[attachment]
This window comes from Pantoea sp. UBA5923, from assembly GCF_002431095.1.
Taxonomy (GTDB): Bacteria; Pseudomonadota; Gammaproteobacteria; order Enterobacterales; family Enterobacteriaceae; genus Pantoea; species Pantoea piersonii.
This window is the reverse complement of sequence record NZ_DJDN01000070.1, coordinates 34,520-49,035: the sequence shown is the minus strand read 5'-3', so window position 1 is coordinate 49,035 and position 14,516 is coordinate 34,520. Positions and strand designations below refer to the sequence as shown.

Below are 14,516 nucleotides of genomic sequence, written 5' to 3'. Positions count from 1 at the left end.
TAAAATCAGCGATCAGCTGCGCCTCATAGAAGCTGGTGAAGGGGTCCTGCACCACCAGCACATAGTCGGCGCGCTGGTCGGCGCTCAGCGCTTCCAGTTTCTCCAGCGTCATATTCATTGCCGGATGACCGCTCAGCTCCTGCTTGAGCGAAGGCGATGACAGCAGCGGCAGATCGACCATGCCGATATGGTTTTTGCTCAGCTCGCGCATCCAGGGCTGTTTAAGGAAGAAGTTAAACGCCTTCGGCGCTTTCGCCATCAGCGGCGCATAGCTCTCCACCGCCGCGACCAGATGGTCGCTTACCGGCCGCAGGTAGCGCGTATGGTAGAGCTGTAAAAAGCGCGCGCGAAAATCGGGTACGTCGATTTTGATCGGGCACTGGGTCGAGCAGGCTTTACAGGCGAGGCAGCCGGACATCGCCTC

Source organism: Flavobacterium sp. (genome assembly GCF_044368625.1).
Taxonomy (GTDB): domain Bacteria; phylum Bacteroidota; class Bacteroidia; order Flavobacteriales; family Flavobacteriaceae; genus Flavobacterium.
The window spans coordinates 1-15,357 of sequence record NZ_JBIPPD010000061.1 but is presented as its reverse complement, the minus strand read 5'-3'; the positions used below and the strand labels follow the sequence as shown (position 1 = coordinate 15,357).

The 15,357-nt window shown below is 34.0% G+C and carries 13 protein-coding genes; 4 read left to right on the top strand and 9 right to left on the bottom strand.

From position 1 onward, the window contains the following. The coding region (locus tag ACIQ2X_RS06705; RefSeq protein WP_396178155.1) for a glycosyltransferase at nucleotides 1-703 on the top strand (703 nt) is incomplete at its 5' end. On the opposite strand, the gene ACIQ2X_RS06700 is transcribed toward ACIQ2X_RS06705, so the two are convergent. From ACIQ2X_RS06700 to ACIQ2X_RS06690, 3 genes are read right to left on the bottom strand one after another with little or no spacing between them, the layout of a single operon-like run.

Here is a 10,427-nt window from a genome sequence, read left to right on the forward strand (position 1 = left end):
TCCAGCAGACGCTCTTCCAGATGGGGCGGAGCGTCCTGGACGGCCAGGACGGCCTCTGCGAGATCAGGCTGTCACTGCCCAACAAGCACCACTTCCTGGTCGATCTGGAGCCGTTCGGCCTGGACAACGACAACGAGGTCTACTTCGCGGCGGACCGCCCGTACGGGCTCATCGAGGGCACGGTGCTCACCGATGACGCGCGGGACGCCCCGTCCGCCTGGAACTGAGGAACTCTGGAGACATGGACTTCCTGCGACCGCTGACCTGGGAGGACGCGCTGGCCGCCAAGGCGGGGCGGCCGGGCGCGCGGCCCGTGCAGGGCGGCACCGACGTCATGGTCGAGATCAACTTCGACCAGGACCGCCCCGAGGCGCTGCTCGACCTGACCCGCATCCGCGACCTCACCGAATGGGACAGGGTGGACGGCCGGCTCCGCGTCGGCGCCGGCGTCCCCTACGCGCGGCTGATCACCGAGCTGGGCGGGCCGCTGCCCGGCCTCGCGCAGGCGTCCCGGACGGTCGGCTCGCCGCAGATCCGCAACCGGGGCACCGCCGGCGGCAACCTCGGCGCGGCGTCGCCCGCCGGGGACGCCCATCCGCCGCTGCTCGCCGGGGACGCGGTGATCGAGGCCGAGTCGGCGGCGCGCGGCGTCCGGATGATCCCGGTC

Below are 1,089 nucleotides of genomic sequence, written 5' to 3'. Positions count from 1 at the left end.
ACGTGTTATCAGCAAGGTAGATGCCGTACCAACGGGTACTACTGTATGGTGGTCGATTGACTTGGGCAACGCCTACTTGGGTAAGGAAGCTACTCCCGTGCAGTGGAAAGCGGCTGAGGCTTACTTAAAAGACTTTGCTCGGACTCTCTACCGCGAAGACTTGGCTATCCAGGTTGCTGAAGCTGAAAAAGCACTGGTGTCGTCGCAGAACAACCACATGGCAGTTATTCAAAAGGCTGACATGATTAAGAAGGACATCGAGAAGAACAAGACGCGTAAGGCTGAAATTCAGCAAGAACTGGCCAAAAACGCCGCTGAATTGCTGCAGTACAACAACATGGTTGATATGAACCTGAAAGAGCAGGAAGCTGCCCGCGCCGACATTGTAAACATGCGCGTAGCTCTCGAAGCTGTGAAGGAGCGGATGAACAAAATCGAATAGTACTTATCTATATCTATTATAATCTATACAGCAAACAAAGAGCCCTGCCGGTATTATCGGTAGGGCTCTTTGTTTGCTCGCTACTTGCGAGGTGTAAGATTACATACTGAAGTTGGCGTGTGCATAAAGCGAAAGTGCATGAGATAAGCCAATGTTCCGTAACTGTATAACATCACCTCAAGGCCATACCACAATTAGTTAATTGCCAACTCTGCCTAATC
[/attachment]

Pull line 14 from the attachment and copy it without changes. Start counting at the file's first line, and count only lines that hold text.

ACGTGTTATCAGCAAGGTAGATGCCGTACCAACGGGTACTACTGTATGGTGGTCGATTGACTTGGGCAACGCCTACTTGGGTAAGGAAGCTACTCCCGTGCAGTGGAAAGCGGCTGAGGCTTACTTAAAAGACTTTGCTCGGACTCTCTACCGCGAAGACTTGGCTATCCAGGTTGCTGAAGCTGAAAAAGCACTGGTGTCGTCGCAGAACAACCACATGGCAGTTATTCAAAAGGCTGACATGATTAAGAAGGACATCGAGAAGAACAAGACGCGTAAGGCTGAAATTCAGCAAGAACTGGCCAAAAACGCCGCTGAATTGCTGCAGTACAACAACATGGTTGATATGAACCTGAAAGAGCAGGAAGCTGCCCGCGCCGACATTGTAAACATGCGCGTAGCTCTCGAAGCTGTGAAGGAGCGGATGAACAAAATCGAATAGTACTTATCTATATCTATTATAATCTATACAGCAAACAAAGAGCCCTGCCGGTATTATCGGTAGGGCTCTTTGTTTGCTCGCTACTTGCGAGGTGTAAGATTACATACTGAAGTTGGCGTGTGCATAAAGCGAAAGTGCATGAGATAAGCCAATGTTCCGTAACTGTATAACATCACCTCAAGGCCATACCACAATTAGTTAATTGCCAACTCTGCCTAATC